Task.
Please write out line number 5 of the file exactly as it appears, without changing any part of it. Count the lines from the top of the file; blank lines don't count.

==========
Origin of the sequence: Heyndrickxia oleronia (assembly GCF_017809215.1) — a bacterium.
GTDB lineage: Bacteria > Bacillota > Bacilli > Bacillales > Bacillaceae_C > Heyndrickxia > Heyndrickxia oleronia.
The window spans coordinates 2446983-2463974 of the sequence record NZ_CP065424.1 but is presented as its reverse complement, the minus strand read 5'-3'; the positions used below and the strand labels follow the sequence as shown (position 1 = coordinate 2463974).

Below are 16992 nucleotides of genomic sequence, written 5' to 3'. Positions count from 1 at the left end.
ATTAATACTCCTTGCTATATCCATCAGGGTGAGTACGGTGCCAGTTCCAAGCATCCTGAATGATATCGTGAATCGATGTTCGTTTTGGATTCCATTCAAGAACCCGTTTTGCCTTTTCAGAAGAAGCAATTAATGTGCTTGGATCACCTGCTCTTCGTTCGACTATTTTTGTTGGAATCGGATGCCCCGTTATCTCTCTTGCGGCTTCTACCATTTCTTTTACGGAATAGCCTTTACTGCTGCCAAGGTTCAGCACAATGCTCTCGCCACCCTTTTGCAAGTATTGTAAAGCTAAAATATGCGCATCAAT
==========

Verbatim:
ATTAATACTCCTTGCTATATCCATCAGGGTGAGTACGGTGCCAGTTCCAAGCATCCTGAATGATATCGTGAATCGATGTTCGTTTTGGATTCCATTCAAGAACCCGTTTTGCCTTTTCAGAAGAAGCAATTAATGTGCTTGGATCACCTGCTCTTCGTTCGACTATTTTTGTTGGAATCGGATGCCCCGTTATCTCTCTTGCGGCTTCTACCATTTCTTTTACGGAATAGCCTTTACTGCTGCCAAGGTTCAGCACAATGCTCTCGCCACCCTTTTGCAAGTATTGTAAAGCTAAAATATGCGCATCAAT